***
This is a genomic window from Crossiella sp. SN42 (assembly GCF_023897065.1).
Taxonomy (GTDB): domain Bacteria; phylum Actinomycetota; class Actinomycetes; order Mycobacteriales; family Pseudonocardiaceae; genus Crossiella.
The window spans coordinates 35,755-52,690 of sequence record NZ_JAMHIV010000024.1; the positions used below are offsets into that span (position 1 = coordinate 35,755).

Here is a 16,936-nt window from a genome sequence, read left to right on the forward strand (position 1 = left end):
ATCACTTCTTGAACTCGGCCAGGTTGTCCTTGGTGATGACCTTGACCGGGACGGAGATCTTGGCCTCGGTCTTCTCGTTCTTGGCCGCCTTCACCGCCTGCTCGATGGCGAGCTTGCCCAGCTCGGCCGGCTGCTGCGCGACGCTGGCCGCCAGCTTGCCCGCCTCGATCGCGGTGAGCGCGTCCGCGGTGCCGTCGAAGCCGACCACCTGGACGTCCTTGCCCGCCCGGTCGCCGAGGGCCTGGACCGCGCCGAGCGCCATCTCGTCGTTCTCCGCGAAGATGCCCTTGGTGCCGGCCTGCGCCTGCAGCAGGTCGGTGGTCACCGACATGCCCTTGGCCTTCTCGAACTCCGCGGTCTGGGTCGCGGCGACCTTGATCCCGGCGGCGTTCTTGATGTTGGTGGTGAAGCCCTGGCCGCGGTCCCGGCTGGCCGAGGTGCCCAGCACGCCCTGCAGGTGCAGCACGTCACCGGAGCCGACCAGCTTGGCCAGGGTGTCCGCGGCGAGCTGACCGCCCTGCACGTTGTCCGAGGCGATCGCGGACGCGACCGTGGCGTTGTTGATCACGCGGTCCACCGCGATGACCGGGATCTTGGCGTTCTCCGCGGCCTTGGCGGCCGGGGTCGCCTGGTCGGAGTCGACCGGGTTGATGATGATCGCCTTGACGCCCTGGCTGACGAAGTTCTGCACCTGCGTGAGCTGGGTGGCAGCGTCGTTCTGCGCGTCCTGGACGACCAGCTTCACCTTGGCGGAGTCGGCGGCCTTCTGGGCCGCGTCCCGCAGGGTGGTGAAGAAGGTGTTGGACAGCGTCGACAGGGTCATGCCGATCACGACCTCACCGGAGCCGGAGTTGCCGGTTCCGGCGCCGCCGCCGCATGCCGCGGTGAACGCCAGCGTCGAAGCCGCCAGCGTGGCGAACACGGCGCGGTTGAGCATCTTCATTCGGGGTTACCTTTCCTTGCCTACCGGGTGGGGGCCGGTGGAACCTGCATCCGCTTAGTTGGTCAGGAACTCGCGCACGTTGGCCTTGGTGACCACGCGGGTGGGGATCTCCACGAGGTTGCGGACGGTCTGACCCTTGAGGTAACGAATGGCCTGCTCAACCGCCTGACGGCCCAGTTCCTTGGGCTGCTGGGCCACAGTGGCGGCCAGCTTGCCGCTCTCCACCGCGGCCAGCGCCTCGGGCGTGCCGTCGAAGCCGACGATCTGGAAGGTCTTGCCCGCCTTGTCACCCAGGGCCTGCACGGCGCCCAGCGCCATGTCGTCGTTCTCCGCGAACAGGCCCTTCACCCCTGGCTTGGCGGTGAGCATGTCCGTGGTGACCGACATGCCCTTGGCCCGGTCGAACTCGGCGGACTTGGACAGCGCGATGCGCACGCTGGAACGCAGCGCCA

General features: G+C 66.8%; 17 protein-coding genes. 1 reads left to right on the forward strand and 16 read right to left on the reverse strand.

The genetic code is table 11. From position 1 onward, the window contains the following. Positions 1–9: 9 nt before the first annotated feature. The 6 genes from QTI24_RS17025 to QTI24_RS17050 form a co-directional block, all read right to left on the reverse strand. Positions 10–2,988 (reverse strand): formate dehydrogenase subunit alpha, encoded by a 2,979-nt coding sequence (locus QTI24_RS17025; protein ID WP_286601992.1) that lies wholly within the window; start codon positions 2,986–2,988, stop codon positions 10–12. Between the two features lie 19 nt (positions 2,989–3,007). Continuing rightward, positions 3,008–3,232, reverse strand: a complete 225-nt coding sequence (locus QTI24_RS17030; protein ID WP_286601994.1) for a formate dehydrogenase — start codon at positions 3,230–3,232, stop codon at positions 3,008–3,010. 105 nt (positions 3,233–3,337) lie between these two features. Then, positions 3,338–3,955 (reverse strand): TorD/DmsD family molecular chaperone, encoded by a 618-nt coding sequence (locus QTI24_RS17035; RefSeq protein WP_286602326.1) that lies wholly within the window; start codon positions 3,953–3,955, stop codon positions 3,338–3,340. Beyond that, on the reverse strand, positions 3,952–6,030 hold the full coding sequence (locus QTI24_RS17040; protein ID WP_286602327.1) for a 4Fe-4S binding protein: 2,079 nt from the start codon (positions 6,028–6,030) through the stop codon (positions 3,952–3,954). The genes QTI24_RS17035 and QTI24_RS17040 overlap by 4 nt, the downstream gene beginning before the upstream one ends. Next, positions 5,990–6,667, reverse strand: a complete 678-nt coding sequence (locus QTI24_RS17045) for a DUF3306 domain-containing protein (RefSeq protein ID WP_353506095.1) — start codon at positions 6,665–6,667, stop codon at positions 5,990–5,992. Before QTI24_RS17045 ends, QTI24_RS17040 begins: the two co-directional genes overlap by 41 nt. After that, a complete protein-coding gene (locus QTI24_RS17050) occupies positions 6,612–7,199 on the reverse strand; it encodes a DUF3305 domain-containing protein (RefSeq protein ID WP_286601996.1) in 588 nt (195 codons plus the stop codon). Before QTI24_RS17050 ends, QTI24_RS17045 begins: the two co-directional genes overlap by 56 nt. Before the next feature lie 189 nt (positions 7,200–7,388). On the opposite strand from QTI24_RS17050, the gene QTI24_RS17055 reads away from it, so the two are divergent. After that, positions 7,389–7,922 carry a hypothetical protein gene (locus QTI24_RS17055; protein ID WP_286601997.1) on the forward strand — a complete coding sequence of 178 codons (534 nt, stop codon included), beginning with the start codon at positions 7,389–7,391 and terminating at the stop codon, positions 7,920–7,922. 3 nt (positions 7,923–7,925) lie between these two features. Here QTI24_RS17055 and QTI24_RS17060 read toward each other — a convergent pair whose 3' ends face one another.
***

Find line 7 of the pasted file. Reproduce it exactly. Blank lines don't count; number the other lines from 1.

The genetic code is table 11. From position 1 onward, the window contains the following. Positions 1–9: 9 nt before the first annotated feature. The 6 genes from QTI24_RS17025 to QTI24_RS17050 form a co-directional block, all read right to left on the reverse strand. Positions 10–2,988 (reverse strand): formate dehydrogenase subunit alpha, encoded by a 2,979-nt coding sequence (locus QTI24_RS17025; protein ID WP_286601992.1) that lies wholly within the window; start codon positions 2,986–2,988, stop codon positions 10–12. Between the two features lie 19 nt (positions 2,989–3,007). Continuing rightward, positions 3,008–3,232, reverse strand: a complete 225-nt coding sequence (locus QTI24_RS17030; protein ID WP_286601994.1) for a formate dehydrogenase — start codon at positions 3,230–3,232, stop codon at positions 3,008–3,010. 105 nt (positions 3,233–3,337) lie between these two features. Then, positions 3,338–3,955 (reverse strand): TorD/DmsD family molecular chaperone, encoded by a 618-nt coding sequence (locus QTI24_RS17035; RefSeq protein WP_286602326.1) that lies wholly within the window; start codon positions 3,953–3,955, stop codon positions 3,338–3,340. Beyond that, on the reverse strand, positions 3,952–6,030 hold the full coding sequence (locus QTI24_RS17040; protein ID WP_286602327.1) for a 4Fe-4S binding protein: 2,079 nt from the start codon (positions 6,028–6,030) through the stop codon (positions 3,952–3,954). The genes QTI24_RS17035 and QTI24_RS17040 overlap by 4 nt, the downstream gene beginning before the upstream one ends. Next, positions 5,990–6,667, reverse strand: a complete 678-nt coding sequence (locus QTI24_RS17045) for a DUF3306 domain-containing protein (RefSeq protein ID WP_353506095.1) — start codon at positions 6,665–6,667, stop codon at positions 5,990–5,992. Before QTI24_RS17045 ends, QTI24_RS17040 begins: the two co-directional genes overlap by 41 nt. After that, a complete protein-coding gene (locus QTI24_RS17050) occupies positions 6,612–7,199 on the reverse strand; it encodes a DUF3305 domain-containing protein (RefSeq protein ID WP_286601996.1) in 588 nt (195 codons plus the stop codon). Before QTI24_RS17050 ends, QTI24_RS17045 begins: the two co-directional genes overlap by 56 nt. Before the next feature lie 189 nt (positions 7,200–7,388). On the opposite strand from QTI24_RS17050, the gene QTI24_RS17055 reads away from it, so the two are divergent. After that, positions 7,389–7,922 carry a hypothetical protein gene (locus QTI24_RS17055; protein ID WP_286601997.1) on the forward strand — a complete coding sequence of 178 codons (534 nt, stop codon included), beginning with the start codon at positions 7,389–7,391 and terminating at the stop codon, positions 7,920–7,922. 3 nt (positions 7,923–7,925) lie between these two features. Here QTI24_RS17055 and QTI24_RS17060 read toward each other — a convergent pair whose 3' ends face one another.